The length of the required separation period depends on whether the spouses agreed to live separate and apart:
You can still live under the same roof as your spouse during the separation period–the only requirement is that you not have sexual relations. In other words, your relationship must be more like that of roommates than a married couple. (D.C. Code § 16-904 (2022).)
Many Washington, D.C., residents are finding that they can file for divorce and get through the process without the expense of hiring a lawyer if they’re filing for an “uncontested divorce” in the state. That means that they’ve agreed with each other about all of the legal issues in their divorce, including:
If you still have disagreements with your spouse about these or any other issues involved in ending your marriage, you’ll have to file for a traditional, contested divorce. Because that will involve legal battles and presenting evidence and arguments at court hearings, it would be risky to pursue a contested divorce without a lawyer to navigate the process for you—especially if your spouse has an attorney.
You may use Washington, D.C., 3StepDivorce™ as long as you have an uncontested divorce and meet the state’s residency requirement. You’ll need to have a written marital settlement agreement, signed by both you and your spouse, that covers all of the issues in your divorce. Washington, D.C., 3StepDivorce™ will guide you through the process of creating this agreement, based on your answers to the questionnaire.
Washington, D.C., 3StepDivorce™ can also help if you aren’t ready to file for divorce–for instance, because you haven’t met D.C.’s separation requirements–but you want a separation agreement with your spouse. For instance, you might want to work out arrangements for support, custody of your children, who has to move out of the family home, and how to take care of the bills while you’re separated but still legally married.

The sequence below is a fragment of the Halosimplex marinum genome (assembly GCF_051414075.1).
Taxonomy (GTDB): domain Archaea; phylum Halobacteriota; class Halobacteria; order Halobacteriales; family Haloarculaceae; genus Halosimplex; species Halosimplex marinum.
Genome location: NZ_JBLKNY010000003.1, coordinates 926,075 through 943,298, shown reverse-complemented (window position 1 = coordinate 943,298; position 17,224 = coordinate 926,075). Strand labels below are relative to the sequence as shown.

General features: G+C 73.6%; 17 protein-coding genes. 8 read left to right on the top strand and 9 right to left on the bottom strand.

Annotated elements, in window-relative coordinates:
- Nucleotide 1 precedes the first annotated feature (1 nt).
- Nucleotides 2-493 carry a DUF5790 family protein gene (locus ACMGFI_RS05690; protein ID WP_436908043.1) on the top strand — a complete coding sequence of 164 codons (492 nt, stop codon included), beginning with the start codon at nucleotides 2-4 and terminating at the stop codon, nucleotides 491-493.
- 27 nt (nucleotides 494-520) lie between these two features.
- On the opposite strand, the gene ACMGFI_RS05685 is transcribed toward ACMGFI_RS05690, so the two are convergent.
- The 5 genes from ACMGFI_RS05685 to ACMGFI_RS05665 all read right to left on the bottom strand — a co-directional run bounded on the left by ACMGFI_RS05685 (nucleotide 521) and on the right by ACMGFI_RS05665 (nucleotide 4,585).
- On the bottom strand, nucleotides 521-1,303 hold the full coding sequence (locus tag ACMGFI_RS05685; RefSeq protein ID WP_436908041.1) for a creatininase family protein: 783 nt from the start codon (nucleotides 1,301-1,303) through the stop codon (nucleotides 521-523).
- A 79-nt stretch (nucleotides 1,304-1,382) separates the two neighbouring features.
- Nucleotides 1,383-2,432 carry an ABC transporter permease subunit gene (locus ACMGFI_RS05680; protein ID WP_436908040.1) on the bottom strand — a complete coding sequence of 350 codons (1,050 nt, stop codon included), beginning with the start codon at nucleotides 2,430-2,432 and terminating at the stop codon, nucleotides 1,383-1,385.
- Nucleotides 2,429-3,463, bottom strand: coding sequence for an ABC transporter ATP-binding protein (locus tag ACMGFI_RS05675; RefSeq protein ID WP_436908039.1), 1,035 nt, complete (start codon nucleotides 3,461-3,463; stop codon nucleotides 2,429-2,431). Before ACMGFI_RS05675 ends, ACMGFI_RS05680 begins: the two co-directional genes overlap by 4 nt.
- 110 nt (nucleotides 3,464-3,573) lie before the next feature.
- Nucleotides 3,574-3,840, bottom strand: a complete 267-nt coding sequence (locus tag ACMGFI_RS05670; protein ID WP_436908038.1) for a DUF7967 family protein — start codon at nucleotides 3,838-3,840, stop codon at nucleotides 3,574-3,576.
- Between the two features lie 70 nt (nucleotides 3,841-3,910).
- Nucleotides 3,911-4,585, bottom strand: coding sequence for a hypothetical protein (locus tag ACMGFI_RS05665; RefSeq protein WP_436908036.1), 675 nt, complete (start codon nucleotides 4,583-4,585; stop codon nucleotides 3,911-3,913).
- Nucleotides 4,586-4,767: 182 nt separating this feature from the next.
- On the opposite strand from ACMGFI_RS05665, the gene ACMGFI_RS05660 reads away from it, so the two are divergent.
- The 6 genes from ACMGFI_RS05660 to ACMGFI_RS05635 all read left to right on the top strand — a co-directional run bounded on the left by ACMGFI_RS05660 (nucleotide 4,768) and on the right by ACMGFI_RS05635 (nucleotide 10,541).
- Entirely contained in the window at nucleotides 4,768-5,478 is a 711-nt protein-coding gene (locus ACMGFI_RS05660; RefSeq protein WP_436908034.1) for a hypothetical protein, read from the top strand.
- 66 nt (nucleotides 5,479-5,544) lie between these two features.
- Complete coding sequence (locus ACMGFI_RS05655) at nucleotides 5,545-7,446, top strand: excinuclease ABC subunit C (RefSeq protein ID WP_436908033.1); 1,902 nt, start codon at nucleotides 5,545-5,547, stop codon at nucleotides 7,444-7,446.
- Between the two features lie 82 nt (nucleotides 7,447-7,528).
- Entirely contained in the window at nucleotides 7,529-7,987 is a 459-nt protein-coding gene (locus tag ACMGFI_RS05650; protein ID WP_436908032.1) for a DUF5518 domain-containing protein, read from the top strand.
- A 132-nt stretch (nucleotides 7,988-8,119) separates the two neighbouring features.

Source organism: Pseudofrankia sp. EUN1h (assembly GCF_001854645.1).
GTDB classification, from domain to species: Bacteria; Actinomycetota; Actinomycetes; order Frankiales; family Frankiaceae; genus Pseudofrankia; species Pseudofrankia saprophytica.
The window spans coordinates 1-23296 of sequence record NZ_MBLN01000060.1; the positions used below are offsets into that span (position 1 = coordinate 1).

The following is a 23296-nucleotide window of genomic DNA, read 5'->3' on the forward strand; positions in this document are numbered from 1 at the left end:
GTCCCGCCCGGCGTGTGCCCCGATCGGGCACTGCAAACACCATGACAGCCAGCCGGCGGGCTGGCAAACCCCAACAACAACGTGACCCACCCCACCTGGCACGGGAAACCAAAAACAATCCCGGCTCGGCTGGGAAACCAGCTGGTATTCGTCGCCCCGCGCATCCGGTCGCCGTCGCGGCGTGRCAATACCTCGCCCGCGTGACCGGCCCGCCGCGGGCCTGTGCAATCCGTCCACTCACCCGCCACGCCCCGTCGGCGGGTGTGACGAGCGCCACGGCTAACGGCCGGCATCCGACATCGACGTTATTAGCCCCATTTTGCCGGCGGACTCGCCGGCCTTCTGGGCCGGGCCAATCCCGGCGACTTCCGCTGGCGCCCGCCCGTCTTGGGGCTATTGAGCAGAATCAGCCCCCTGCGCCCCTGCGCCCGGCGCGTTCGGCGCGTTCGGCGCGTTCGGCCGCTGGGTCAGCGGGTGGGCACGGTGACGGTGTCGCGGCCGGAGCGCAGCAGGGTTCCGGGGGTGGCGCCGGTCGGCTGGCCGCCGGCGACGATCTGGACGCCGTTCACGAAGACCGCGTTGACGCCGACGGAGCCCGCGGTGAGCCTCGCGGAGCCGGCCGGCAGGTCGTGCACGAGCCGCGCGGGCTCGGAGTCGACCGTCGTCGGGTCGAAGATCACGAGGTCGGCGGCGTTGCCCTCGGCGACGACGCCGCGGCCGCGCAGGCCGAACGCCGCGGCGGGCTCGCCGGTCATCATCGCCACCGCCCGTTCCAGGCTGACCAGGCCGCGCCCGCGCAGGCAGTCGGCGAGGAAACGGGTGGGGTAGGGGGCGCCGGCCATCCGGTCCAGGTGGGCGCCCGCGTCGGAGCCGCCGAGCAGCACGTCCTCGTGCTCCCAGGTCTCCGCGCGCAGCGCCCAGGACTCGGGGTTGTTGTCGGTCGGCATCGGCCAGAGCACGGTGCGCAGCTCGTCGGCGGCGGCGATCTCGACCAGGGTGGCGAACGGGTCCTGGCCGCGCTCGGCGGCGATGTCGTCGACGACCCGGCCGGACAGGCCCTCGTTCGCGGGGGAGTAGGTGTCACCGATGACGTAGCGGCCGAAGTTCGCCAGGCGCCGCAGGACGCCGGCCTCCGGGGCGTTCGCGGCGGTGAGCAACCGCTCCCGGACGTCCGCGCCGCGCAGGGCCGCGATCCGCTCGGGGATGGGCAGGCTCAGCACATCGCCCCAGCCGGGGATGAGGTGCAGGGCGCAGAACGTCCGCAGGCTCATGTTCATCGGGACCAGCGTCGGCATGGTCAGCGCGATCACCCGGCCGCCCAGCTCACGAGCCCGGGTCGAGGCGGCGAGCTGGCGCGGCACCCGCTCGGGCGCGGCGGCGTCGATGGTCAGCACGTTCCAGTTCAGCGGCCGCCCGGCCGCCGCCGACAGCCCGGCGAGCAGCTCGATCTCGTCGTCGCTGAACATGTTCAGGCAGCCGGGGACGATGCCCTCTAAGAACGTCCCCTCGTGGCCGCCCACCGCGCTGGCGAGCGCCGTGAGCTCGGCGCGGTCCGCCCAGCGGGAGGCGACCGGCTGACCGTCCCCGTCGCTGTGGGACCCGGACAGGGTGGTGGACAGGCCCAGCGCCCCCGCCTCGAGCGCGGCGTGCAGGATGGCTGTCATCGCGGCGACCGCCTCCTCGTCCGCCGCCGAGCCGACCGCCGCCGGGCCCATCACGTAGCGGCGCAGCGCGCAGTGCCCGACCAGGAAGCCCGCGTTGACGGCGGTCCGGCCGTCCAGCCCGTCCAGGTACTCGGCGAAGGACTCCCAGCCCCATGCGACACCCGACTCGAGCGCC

Just because you haven’t been able to agree with your spouse about everything in your divorce, that doesn’t necessarily mean that you have to go through an expensive and time-consuming contested divorce. You could try divorce mediation. If you’re able to resolve your disagreements with the mediator’s help, you can then use Washington, D.C. 3StepDivorce™ to prepare the written settlement agreement, along with the other divorce paperwork.
Generally, you can use Washington, D.C., 3StepDivorce™ even when you have minor children with your spouse, as long as you agree on all of the issues related to your kids, including legal and physical custody, a parenting (visitation) schedule, child support, health and dental insurance, and tax deductions. Washington, D.C., 3StepDivorce™ will allow you to address these issues in your settlement agreement. We provide a standard parenting schedule, but you’ll have an option of customizing the schedule to meet your individual needs.
However, you won’t be able to address custody-related issues with Washington, D.C., 3StepDivorce™ if the affected child or children don’t meet the “home state” requirement. Usually, that means the child must have lived in Washington, D.C., with a parent (or a parent figure) during the entire six-month period before you file for divorce (or since birth if the child is younger than six months old). (D.C. Code § 16-4602.01 (2022).) If you don’t meet the six-month rule, you should speak with an attorney to find out whether you might qualify for one of the complicated exceptions to this rule.